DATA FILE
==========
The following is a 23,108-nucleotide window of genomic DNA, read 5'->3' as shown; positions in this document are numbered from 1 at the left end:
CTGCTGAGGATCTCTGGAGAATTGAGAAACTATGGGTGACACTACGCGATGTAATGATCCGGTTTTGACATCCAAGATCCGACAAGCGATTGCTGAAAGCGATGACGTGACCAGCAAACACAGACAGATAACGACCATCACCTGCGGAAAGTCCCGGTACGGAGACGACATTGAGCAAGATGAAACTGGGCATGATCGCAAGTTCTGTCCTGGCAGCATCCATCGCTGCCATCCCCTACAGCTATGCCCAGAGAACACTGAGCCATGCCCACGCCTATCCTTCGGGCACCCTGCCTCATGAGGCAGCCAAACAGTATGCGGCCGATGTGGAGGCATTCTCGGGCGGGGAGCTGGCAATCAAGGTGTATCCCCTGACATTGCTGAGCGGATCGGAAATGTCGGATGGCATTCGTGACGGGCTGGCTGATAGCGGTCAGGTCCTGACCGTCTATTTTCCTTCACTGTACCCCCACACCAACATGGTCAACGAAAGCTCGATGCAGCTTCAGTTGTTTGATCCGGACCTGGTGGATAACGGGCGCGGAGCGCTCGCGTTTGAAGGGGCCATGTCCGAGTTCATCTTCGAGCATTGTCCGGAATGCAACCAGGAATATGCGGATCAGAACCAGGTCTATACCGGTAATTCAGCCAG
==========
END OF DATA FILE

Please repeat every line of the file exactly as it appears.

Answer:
The following is a 23,108-nucleotide window of genomic DNA, read 5'->3' as shown; positions in this document are numbered from 1 at the left end:
CTGCTGAGGATCTCTGGAGAATTGAGAAACTATGGGTGACACTACGCGATGTAATGATCCGGTTTTGACATCCAAGATCCGACAAGCGATTGCTGAAAGCGATGACGTGACCAGCAAACACAGACAGATAACGACCATCACCTGCGGAAAGTCCCGGTACGGAGACGACATTGAGCAAGATGAAACTGGGCATGATCGCAAGTTCTGTCCTGGCAGCATCCATCGCTGCCATCCCCTACAGCTATGCCCAGAGAACACTGAGCCATGCCCACGCCTATCCTTCGGGCACCCTGCCTCATGAGGCAGCCAAACAGTATGCGGCCGATGTGGAGGCATTCTCGGGCGGGGAGCTGGCAATCAAGGTGTATCCCCTGACATTGCTGAGCGGATCGGAAATGTCGGATGGCATTCGTGACGGGCTGGCTGATAGCGGTCAGGTCCTGACCGTCTATTTTCCTTCACTGTACCCCCACACCAACATGGTCAACGAAAGCTCGATGCAGCTTCAGTTGTTTGATCCGGACCTGGTGGATAACGGGCGCGGAGCGCTCGCGTTTGAAGGGGCCATGTCCGAGTTCATCTTCGAGCATTGTCCGGAATGCAACCAGGAATATGCGGATCAGAACCAGGTCTATACCGGTAATTCAGCCAG